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Transcript of Herero Genocide
Who are the Herero
Was it really Genocide? Masculinity as Basis for Genocide German identity
Conceptions of supremacy and superiority
"Natural and healthy"
Acceptance by Government and Military Command Masculinity Influenced Conduct Indiscriminate killing
"...completely destroy the Herero nation"
Men, women, and children
Terror on a massive scale Masculinity Justified the Genocide Construction of a "Race War"
Indiscriminate killing of Herero and mutilating of their bodies?
Soldiers not responsible for their actions
"Just" war Questions? Masculinity as Basis for Genocide German ideology
Ultimate goals: preserving German honor and acquiring land
Conceptions of power and control
Total elimination and destruction of indigenous peoples
Role of Women Masculinity Justified the Genocide Dehumanization of the enemy
Hereros = an inferior breed that deserved their fate ("baboons")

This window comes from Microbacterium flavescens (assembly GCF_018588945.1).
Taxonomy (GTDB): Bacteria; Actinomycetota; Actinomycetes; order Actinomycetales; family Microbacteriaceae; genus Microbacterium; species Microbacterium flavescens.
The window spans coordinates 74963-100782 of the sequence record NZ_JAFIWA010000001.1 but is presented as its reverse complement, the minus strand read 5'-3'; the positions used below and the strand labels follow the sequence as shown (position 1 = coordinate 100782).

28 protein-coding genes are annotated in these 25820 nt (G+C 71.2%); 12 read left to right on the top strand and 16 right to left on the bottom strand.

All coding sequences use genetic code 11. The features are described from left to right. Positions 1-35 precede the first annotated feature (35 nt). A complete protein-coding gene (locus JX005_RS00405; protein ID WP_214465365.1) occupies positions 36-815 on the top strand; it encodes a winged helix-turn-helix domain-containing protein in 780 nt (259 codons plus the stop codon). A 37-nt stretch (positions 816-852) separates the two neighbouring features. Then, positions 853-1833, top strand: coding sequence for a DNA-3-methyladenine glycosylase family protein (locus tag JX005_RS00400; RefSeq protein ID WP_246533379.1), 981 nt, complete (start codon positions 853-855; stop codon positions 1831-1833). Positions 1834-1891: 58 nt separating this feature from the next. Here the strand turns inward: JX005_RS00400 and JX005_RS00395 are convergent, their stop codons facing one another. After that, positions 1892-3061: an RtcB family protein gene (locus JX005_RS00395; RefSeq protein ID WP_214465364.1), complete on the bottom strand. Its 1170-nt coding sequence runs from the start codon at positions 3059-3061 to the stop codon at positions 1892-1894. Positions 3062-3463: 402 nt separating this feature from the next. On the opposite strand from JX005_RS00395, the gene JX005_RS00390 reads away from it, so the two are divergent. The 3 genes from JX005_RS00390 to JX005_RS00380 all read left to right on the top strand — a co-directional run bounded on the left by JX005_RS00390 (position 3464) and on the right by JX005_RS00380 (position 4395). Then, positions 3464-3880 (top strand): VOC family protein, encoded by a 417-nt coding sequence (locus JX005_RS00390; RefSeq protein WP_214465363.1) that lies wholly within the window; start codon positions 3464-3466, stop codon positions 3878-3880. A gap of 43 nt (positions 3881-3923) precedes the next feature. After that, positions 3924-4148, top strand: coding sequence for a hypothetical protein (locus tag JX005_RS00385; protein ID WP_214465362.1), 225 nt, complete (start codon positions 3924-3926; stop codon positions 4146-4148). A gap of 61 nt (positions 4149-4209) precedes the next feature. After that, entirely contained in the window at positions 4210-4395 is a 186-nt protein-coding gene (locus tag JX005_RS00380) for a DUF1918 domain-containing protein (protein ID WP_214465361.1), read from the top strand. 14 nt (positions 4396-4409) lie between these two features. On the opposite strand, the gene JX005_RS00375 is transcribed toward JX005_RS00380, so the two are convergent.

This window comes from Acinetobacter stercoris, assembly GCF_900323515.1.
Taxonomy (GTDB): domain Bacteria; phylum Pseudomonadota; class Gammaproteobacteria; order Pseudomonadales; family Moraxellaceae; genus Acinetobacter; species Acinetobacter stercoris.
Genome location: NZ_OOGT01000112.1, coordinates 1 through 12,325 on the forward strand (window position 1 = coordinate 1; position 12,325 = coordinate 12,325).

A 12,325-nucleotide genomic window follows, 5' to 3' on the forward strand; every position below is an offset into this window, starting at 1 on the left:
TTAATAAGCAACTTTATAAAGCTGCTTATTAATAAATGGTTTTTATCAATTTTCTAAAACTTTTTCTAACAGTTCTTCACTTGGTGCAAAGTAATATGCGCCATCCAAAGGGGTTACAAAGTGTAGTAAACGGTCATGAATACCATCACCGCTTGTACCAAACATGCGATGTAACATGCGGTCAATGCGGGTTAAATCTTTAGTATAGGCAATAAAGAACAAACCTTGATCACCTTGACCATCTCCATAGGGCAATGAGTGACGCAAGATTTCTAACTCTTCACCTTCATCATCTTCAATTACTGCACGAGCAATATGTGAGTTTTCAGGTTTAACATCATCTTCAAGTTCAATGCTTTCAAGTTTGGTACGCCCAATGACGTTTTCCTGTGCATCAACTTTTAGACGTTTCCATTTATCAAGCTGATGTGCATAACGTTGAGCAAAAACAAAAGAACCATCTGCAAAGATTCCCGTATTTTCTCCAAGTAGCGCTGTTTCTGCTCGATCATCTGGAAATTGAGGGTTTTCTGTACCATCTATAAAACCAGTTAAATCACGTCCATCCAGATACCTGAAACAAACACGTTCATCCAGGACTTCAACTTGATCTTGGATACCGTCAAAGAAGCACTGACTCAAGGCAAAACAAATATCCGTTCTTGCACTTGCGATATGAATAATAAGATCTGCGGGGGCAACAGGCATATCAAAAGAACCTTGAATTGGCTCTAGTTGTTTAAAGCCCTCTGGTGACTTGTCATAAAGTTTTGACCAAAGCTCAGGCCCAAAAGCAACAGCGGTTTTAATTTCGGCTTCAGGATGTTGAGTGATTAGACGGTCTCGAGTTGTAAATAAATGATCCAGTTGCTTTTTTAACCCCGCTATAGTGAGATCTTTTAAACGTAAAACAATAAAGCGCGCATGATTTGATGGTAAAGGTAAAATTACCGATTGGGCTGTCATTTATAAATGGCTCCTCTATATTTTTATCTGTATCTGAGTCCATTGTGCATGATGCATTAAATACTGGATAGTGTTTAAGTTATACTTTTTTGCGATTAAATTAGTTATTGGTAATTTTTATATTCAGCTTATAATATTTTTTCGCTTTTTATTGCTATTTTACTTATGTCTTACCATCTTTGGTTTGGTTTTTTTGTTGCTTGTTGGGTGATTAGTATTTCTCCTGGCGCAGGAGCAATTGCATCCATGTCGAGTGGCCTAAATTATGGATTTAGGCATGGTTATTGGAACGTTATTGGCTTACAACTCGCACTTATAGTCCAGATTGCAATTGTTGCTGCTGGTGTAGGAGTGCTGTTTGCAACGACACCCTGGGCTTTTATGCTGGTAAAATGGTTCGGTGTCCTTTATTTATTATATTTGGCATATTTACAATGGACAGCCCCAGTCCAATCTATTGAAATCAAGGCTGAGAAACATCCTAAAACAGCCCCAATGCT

"Savage enemy that needed to be crushed"
Medical experimentation Masculinity Shaped the Tactics Emphasis on "hard" over "soft" power
General Leutwein = too "soft" and "feminine"
General von Trotha = "hard" "strong" and "masculine"
Connection to German honor Masculinity Shaped the Tactics International power dynamics
First war fought in limelight
Scramble for Africa
Acquiring more colonies Masculinity Shaped the Tactics Inability to deal with Herero rebellions
Avenge German deaths
Political and instrumental implications Gendered violence
Taking no prisoners
Mutilations Masculinity Influenced Conduct Bridgman, Jon M. The Revolt of the Hereros. Berkeley: University of California Press, 1981.
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